NEW YORK (360Dx) – HP said today that it is participating in a pilot program run by the US Centers for Disease Control and Prevention that aims to accelerate testing of new antibiotics designed to fight antimicrobial-resistant bacteria.
As part of the pilot program, CDC will deploy HP D300e Digital Dispenser BioPrinters to four regional labs in its Antibiotic Resistance Lab Network, a group of labs that supplement local and state public health laboratories in the identification and research of antibiotic resistance to develop antimicrobial susceptibility test methods for new drugs.
As a result of the program, regional labs will be able to conduct rapid susceptibility testing for health departments and hospitals nationwide, HP said.
Financial and other terms of the deal were not disclosed.
Jean Patel, science team lead of the Antibiotic Resistance Coordination and Strategy Unit at CDC, said in a statement that in the context of testing for antibiotic resistance that saves lives, making technology accessible to hospital labs nationwide is vital. "We hope this pilot will help ensure our newest drugs last longer and put gold-standard lab results in healthcare providers' hands faster," she said.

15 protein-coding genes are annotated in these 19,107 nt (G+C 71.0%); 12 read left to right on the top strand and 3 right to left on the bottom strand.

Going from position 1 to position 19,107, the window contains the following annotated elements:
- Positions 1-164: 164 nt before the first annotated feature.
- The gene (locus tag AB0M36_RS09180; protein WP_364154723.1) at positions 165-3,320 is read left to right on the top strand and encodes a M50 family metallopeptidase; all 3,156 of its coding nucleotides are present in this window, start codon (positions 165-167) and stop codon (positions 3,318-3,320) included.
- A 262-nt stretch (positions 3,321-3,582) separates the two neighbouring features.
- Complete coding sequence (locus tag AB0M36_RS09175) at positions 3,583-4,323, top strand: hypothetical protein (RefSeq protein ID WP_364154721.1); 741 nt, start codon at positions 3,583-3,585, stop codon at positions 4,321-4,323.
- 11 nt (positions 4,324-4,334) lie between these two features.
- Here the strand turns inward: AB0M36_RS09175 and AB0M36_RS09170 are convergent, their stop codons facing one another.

HP said that its printer helps to speed testing availability at the local level by printing gold-standard test plates in a few minutes. The HP BioPrinter dispenses picoliters to microliters of small molecules and biomolecules to enable drug discovery, genomics, and proteomics research, the firm said.
Testing through CDC will be implemented in the regional labs in the first quarter of fiscal-year 2019. Labs in New York, Minnesota, Tennessee, and Wisconsin within the Antibiotic Resistance Lab Network will begin using the technology to develop and perform antimicrobial susceptibility testing for new drugs. The CDC will prioritize testing for highly resistant bacteria and make pan-resistant organisms a top priority.
HP will coordinate with CDC to evaluate the pilot in the regional labs, and then refine the system and explore and support a larger rollout of inkjet printing technology in labs nationwide, the firm said.